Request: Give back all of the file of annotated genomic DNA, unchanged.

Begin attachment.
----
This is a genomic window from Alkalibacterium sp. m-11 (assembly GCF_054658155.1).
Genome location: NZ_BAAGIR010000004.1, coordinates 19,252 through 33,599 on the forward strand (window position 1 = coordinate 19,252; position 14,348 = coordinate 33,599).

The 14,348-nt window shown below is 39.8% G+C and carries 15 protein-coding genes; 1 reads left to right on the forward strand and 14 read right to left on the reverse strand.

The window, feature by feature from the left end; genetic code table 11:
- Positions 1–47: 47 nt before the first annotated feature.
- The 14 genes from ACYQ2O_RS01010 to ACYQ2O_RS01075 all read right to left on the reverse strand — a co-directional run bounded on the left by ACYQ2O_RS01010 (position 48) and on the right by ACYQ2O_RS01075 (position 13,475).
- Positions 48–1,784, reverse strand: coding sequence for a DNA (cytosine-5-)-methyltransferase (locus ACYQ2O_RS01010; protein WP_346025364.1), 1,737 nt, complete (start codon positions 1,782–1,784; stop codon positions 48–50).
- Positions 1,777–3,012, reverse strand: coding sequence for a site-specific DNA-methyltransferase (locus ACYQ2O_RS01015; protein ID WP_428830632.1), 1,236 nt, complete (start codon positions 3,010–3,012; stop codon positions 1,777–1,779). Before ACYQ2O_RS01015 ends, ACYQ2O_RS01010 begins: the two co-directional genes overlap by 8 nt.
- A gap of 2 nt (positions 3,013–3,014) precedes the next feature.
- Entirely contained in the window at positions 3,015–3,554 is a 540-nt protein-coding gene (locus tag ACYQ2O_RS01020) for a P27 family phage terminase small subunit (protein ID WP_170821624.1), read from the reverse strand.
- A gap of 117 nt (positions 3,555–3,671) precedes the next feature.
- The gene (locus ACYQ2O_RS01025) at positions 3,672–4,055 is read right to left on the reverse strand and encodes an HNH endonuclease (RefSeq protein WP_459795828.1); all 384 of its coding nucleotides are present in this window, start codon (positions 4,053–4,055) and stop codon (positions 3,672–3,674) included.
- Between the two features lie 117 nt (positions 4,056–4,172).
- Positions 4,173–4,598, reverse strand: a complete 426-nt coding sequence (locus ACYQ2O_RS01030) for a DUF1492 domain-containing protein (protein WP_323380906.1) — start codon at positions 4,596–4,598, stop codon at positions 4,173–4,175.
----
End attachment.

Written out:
This is a genomic window from Alkalibacterium sp. m-11 (assembly GCF_054658155.1).
Genome location: NZ_BAAGIR010000004.1, coordinates 19,252 through 33,599 on the forward strand (window position 1 = coordinate 19,252; position 14,348 = coordinate 33,599).

The 14,348-nt window shown below is 39.8% G+C and carries 15 protein-coding genes; 1 reads left to right on the forward strand and 14 read right to left on the reverse strand.

The window, feature by feature from the left end; genetic code table 11:
- Positions 1–47: 47 nt before the first annotated feature.
- The 14 genes from ACYQ2O_RS01010 to ACYQ2O_RS01075 all read right to left on the reverse strand — a co-directional run bounded on the left by ACYQ2O_RS01010 (position 48) and on the right by ACYQ2O_RS01075 (position 13,475).
- Positions 48–1,784, reverse strand: coding sequence for a DNA (cytosine-5-)-methyltransferase (locus ACYQ2O_RS01010; protein WP_346025364.1), 1,737 nt, complete (start codon positions 1,782–1,784; stop codon positions 48–50).
- Positions 1,777–3,012, reverse strand: coding sequence for a site-specific DNA-methyltransferase (locus ACYQ2O_RS01015; protein ID WP_428830632.1), 1,236 nt, complete (start codon positions 3,010–3,012; stop codon positions 1,777–1,779). Before ACYQ2O_RS01015 ends, ACYQ2O_RS01010 begins: the two co-directional genes overlap by 8 nt.
- A gap of 2 nt (positions 3,013–3,014) precedes the next feature.
- Entirely contained in the window at positions 3,015–3,554 is a 540-nt protein-coding gene (locus tag ACYQ2O_RS01020) for a P27 family phage terminase small subunit (protein ID WP_170821624.1), read from the reverse strand.
- A gap of 117 nt (positions 3,555–3,671) precedes the next feature.
- The gene (locus ACYQ2O_RS01025) at positions 3,672–4,055 is read right to left on the reverse strand and encodes an HNH endonuclease (RefSeq protein WP_459795828.1); all 384 of its coding nucleotides are present in this window, start codon (positions 4,053–4,055) and stop codon (positions 3,672–3,674) included.
- Between the two features lie 117 nt (positions 4,056–4,172).
- Positions 4,173–4,598, reverse strand: a complete 426-nt coding sequence (locus ACYQ2O_RS01030) for a DUF1492 domain-containing protein (protein WP_323380906.1) — start codon at positions 4,596–4,598, stop codon at positions 4,173–4,175.